Am I the red ship? What has now become the enemy? A once ally turned against them? Or is she the red ship? Captured by the enemy, potentially returning to fight by my side?

Either definition is seems misplaced for my state of being. What once started as a vague symbol for a bond has been warped by both my changed relationship, and by meaning the mechanics of the game have begun to apply to this symbol. In time, the memory of all of this will fade.

What will be left will be a red ship, caught in the enemy grip. A single stray shot will destroy it.

I am lying to you.

At this very moment I am being untruthful. Itís a fundamental truth of our society that we only show certain sides of ourselves to each other. At times we engage in a complicit lie, pretending to care about one another in order to achieve some fundamental goal. At this very moment I am choosing only to show this side of myself to you, to engage you on a ďmeaningfulĒ level .This concept of the faces we wear around each other, the idea that the relationships we create are based not only on what we choose to share with each other, but we choose not to share, is at the core of the great game that us members of society play with each other.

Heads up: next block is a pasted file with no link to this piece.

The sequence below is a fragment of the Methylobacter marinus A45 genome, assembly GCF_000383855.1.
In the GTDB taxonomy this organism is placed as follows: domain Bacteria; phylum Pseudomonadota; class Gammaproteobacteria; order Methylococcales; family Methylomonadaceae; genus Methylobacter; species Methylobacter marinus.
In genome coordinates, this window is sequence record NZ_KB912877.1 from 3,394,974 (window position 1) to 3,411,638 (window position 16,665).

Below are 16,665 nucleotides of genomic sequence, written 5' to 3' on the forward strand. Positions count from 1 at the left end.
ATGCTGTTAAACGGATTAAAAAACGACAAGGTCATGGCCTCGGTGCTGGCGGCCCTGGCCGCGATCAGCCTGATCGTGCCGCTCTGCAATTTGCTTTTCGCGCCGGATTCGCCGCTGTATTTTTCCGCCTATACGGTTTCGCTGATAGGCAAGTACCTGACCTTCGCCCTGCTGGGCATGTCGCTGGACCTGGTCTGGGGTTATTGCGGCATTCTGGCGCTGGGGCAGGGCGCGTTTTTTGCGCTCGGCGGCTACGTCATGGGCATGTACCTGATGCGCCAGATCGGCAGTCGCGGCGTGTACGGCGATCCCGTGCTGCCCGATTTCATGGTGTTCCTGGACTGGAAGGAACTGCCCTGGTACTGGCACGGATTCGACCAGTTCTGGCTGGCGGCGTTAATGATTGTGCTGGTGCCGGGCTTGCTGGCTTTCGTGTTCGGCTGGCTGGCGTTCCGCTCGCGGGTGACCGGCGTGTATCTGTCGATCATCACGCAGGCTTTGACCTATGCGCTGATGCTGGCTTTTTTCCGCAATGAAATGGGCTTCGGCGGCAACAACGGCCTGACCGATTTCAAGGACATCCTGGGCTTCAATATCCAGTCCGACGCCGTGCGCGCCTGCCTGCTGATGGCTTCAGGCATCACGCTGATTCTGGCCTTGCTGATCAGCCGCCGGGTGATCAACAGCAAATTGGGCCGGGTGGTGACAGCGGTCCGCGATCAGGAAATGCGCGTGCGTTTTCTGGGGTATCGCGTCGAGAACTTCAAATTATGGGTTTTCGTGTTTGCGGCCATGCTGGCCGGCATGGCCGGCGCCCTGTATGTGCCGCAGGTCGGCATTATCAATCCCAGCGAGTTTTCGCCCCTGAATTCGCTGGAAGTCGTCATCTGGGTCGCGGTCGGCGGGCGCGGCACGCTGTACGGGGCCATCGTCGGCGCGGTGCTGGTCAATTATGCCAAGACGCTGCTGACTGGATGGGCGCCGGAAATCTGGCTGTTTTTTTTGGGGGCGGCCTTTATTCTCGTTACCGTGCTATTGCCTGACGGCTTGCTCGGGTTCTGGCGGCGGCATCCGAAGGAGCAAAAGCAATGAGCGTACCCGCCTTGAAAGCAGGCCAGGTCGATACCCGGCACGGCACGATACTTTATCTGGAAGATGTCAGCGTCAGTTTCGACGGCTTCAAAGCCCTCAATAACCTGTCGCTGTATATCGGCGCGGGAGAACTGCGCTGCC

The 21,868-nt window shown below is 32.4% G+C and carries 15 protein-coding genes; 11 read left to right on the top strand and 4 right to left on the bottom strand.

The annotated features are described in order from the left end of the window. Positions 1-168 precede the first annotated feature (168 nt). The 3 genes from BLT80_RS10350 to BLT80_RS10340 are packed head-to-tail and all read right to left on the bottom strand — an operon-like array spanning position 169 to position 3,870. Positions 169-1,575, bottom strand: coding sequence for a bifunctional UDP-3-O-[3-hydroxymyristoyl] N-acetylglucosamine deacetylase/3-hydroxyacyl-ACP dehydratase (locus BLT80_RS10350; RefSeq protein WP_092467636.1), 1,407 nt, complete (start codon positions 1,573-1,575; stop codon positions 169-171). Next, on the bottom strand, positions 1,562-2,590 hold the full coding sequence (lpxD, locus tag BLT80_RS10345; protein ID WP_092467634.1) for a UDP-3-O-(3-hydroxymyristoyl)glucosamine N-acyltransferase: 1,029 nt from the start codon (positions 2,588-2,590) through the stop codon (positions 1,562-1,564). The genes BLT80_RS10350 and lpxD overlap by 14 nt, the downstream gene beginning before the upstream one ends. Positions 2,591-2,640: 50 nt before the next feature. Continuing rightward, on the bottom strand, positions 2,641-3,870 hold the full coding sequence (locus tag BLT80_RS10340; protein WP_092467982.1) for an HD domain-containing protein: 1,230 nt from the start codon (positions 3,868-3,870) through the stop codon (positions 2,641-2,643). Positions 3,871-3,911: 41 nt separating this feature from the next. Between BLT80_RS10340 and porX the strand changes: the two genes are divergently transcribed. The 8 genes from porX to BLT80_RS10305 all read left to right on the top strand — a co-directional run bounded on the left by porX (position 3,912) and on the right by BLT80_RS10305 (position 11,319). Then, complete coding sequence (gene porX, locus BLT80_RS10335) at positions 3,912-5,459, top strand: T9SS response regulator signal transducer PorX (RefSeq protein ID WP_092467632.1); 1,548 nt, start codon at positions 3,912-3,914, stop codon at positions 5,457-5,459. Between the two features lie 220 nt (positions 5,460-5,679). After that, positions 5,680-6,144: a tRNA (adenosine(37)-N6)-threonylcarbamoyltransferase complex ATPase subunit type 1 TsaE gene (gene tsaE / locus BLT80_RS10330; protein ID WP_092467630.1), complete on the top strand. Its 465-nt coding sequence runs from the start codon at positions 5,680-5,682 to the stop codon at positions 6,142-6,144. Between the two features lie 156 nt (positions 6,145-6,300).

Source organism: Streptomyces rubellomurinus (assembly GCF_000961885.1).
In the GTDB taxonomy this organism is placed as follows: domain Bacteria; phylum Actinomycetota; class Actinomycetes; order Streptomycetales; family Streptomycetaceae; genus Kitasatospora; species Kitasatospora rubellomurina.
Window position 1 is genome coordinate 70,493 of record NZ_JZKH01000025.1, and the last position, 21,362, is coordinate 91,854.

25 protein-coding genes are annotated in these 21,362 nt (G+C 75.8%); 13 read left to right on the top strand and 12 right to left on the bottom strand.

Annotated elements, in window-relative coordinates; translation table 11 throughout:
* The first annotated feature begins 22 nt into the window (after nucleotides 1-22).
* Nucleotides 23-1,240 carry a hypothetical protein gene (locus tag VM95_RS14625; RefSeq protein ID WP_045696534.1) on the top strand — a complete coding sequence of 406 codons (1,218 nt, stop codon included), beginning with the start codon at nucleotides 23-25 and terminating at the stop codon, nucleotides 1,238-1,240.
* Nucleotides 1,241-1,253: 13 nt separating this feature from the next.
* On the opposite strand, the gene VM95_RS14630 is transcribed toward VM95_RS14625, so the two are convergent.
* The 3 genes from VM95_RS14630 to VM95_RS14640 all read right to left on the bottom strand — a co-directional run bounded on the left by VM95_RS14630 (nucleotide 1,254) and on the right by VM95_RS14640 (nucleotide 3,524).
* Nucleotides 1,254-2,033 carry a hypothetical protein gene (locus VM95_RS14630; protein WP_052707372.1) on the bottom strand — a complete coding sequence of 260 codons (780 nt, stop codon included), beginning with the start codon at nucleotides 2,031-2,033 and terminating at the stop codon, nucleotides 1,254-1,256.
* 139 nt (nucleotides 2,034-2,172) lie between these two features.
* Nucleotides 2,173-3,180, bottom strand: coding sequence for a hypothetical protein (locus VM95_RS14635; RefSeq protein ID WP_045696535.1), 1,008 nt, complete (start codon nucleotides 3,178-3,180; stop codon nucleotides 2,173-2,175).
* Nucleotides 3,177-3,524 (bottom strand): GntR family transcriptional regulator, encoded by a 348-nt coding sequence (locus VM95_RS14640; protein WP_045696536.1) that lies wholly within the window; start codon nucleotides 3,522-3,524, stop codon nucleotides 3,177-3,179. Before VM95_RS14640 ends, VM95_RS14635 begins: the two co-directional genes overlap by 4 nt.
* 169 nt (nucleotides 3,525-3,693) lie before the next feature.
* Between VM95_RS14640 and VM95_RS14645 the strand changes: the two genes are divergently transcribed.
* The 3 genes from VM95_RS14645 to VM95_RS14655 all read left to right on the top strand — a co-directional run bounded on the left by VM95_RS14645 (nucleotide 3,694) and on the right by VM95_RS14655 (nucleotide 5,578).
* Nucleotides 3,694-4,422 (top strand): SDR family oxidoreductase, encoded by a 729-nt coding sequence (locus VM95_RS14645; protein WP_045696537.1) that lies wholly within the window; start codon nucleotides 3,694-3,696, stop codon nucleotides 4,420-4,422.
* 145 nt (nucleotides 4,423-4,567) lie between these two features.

Arguably, the idea of our ďother selfĒ has been at the core of the Persona series for some time. However, it is not until the release of Persona 3 that it finally metastasized into the core of the games.